Heart of the business Agriculture, food processing
Vendodhja Shko te harta
Nearby Peshkopi, Korab mountain range, North Macedonian border
By car, easy to find right next to the main SH6 national road, approximately 3 km / 7 minutes south of the centre of Peshkopi.Intercity public transport is available to Peshkopi from other major cities. From there, it’s a short taxi ride to Agroturizem Zerja.
8 rooms, double/triple/family, from €25/night; camping in the orchards is also possible.
What to do
Hiking, with trails suitable for all fitness levels. Maps and other informational material are available at the hotel for planning trips, and Fabion can organise a local guide; Peshkopi thermal springs.
What to bring back
Dried plums, a jar of preserved Cornell cherries or Mirabelle plums, dried herbs, a bottle of plum/grape/apple raki, a bag of jufka or one of the other delicacies available at the shop on the ground floor.
The region of Dibra, at the border with North Macedonia, is often overlooked by tourists and travellers. While it’s somewhat tucked away in the northwest of the country, far from Albania’s more well-known tourism destinations and still more difficult to access by road, the area has a lot to offer to the adventurous visitor. Rich agricultural traditions are still alive in the villages here, and a superb example is Agritourism Nëna Dashuri , situated right outside the small town of Peshkopi, the region’s administrative centre.
The farm stay is a three-storey traditional-style building right by the main road, less than 10 minutes’ drive to Peshkopi. Make sure not to confuse the homestay with Restaurant Zerja next door, a more modern building complex under construction, which belongs to a relative. Nëna Dashuri, rather, features a whitewashed façade with wooden balconies, and a ground floor build of stone, where the beginnings of the family business lie.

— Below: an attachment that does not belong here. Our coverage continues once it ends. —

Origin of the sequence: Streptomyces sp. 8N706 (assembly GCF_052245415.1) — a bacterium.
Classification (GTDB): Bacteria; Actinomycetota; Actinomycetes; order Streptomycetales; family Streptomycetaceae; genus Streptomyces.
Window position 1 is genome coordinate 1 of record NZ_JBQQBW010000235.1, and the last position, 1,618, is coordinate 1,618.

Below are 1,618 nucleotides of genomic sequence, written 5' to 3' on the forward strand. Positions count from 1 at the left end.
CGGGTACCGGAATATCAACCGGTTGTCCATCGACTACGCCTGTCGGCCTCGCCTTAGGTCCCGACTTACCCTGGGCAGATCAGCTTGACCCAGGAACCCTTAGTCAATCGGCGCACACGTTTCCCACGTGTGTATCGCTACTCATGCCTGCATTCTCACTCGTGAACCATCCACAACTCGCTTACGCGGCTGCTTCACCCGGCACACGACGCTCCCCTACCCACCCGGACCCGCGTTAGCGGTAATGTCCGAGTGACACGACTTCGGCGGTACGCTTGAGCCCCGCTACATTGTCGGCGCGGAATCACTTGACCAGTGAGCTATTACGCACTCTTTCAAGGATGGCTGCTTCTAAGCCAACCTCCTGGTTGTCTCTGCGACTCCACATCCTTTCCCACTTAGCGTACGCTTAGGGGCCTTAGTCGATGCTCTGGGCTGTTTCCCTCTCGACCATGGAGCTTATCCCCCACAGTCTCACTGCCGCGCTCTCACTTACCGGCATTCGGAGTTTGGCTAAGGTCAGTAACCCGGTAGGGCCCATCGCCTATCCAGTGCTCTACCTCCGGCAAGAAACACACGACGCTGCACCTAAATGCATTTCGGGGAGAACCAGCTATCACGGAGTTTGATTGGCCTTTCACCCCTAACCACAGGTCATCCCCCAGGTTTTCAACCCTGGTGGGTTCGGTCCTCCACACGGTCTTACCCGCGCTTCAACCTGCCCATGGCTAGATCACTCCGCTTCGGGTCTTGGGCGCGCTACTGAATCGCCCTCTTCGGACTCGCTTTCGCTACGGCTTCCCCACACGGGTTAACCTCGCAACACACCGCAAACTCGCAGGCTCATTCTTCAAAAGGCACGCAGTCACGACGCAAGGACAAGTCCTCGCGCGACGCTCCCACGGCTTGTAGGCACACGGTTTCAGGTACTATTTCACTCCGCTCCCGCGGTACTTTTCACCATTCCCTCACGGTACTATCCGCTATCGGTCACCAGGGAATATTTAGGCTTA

It is here in his workshop that in 2008 Fatos Zerja started producing and selling trahana, which is made from a fermented dough of flour and yoghurt, and jufka, a traditional local pasta. Both are traditional staple foods in a region where winters are long and cold, and even though this was initially just a side business to bring in extra money for the family, their focus on quality and traditional production methods soon made their jufka popular throughout the region and beyond. Over time, other products were added to the range, and Fatos and his family were able to sell different kinds of jams and fruit preserves, as well as pickles and juices at the small adjacent shop.
The decision to expand the business into a restaurant and guesthouse came in 2018, when the prime minister visited the workshop, saw the potential of the place and encouraged the establishment of a farm stay and restaurant. Over the next year and a half, and with the help of a government grant, this vision was then implemented by the new generation of the Zerja family, with Fatos’ son Fabion leading the way. While his background is in geoinformatics, Fabion developed a passion for tourism while interning at the local tourism information centre in Peshkopi, and used his newly acquired skills and experience to help make Agritourism Nëna Dashuri a reality. With an interest in architecture, he oversaw the construction works and with a lot of attention to detail made sure that the finished extension would resemble the area’s traditional style as closely as possible.
Today in his mid-20s, he manages the family-run hotel and restaurant, supported by his older sister Arjana, who is responsible for its online and social media presence as well as anything design related, and his younger brother Albin, who is in charge of the wait staff. The restaurant kitchen on the other hand is headed by Fatos’ wife Dashurie, who puts out the most delicious and beautifully presented dishes the region has to offer.